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Scientists Investigate Probiotic Use in Poultry, Develop New Tests

By Jim Core
January 15, 2004

Agricultural Research Service scientists in Fayetteville, Ark., have found several promising intestinal bacteria that could protect live chickens from Salmonella, Campylobacter and other pathogens that cause foodborne illness in people who eat poultry.

To prevent contamination of the meat, it's important to prevent the pathogens from taking hold inside the intestinal tracts of the live birds. ARS scientists are getting a better understanding of how live beneficial bacteria, called probiotics, influence the gut's microbial environment and interact with other bacteria. Probiotics contribute to the intestinal tract's health and balance. They are given orally to poultry to help the birds fight illness and disease.

Annie Donoghue, a poultry physiologist at ARS' Poultry Production and Product Safety Research Unit in Fayetteville, is leading a team of ARS and University of Arkansas researchers in finding new, healthful bacteria that, when fed to live birds, help them resist harmful pathogens and grow more efficiently.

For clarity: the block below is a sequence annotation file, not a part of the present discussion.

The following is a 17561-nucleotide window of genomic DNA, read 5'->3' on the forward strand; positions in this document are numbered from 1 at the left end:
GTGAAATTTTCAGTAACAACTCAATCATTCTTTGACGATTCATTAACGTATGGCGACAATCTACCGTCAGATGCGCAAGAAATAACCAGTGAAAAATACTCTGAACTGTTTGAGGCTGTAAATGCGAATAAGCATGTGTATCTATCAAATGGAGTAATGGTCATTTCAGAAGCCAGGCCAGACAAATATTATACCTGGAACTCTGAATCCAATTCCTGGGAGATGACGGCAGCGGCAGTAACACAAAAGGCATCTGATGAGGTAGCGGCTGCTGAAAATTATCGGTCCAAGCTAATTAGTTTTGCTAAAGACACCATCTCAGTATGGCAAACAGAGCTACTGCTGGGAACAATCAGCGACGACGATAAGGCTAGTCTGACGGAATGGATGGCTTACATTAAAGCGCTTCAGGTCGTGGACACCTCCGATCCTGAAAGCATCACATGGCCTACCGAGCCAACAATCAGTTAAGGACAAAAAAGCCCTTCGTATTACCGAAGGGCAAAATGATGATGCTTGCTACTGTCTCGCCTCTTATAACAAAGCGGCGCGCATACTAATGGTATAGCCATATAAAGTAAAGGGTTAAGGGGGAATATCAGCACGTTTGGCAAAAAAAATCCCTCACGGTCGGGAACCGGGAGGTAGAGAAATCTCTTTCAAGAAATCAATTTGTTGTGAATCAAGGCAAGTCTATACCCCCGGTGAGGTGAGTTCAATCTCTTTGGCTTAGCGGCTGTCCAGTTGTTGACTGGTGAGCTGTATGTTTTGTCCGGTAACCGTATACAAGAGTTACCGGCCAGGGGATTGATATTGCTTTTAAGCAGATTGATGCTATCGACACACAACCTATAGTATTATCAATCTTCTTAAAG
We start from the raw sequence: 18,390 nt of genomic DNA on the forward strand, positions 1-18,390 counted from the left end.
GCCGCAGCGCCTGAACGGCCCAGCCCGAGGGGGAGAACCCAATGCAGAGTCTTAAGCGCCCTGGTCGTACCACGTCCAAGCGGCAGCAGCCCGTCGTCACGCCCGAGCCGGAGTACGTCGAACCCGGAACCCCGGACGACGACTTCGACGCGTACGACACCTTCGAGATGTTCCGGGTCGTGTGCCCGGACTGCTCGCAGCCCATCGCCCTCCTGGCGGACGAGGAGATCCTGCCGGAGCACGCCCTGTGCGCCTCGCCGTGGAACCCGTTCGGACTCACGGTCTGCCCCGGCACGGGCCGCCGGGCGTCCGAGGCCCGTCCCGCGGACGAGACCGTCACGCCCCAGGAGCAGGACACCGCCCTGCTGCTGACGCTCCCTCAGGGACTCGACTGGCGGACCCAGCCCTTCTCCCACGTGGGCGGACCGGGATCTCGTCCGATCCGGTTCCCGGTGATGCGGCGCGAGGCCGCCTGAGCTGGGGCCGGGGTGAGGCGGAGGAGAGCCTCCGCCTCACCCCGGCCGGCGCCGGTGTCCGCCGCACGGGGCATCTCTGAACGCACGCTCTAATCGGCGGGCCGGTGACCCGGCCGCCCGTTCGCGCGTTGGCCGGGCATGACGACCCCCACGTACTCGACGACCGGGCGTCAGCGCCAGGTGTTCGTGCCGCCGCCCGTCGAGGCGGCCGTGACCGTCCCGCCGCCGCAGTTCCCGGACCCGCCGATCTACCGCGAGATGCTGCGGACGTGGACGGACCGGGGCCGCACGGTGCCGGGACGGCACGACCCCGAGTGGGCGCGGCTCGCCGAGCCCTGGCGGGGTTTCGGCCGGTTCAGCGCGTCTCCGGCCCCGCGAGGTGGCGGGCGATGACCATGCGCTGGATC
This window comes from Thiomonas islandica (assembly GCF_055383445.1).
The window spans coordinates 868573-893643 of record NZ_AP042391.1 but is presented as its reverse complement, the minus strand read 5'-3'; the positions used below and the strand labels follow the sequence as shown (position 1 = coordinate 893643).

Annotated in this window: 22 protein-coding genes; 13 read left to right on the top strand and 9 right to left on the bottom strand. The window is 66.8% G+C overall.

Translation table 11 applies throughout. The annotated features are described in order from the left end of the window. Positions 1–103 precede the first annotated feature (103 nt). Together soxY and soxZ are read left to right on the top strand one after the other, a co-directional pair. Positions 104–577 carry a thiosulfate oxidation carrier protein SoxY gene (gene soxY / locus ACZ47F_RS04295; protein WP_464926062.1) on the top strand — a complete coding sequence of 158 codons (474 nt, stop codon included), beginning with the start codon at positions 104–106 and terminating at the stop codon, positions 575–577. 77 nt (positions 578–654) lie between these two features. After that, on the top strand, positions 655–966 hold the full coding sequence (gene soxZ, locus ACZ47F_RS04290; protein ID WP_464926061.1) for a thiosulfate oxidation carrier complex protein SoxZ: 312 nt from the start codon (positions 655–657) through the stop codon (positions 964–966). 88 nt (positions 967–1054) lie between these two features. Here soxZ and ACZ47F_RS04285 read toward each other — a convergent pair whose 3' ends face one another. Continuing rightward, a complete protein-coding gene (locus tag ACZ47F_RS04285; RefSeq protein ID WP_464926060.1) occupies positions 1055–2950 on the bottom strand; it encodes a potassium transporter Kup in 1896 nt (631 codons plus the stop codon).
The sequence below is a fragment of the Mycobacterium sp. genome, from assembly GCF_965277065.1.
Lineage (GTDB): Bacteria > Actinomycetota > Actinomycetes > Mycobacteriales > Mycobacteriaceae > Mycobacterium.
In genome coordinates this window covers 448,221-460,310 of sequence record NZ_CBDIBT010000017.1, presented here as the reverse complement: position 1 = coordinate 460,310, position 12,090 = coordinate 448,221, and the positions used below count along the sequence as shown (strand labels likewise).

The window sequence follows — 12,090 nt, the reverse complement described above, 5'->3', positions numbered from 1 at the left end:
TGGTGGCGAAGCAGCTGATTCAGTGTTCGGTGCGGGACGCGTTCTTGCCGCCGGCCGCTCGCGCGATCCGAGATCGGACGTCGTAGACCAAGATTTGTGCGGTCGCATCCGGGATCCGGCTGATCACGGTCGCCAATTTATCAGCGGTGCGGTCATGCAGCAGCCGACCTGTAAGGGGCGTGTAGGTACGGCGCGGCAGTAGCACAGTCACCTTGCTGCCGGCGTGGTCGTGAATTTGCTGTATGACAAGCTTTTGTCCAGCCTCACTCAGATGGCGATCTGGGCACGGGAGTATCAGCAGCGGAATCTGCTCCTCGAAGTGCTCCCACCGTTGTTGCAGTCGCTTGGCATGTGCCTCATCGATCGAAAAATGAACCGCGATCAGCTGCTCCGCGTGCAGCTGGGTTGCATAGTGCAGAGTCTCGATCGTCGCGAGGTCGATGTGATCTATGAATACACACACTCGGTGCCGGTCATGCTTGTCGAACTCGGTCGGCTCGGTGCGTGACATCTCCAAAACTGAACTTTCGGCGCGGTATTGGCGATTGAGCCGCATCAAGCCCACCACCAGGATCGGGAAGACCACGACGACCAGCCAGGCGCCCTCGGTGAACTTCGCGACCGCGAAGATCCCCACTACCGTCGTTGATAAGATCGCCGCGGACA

Using a concept known as competitive exclusion, probiotics are fed to newly hatched poults. Once inside, the probiotics occupy sites in the young bird's intestinal tract where the pathogens would normally attach and grow. Since probiotics get there first, they reduce the opportunity for pathogenic bacteria to become established in newly hatched poults when they are most susceptible to infection.

The team has already screened more than 4 million intestinal isolates to come up with several promising probiotic combinations. The University of Arkansas and ARS have filed a patent on the selection techniques.

By using preselected "good" microbes, the researchers hope to produce inexpensive, identified bacterial cultures with the ability to reduce or exclude specific pathogens and enhance enteric health in poultry. They have developed multiple in vitro selection systems for identifying potential probiotics.

These new selection techniques make probiotics production less expensive. This could lower the price of poultry and make it less likely to be a source of foodborne illness.

Read more about this research in the January 2004 issue of Agricultural Research magazine.

ARS is the U.S. Department of Agriculture's chief scientific research agency.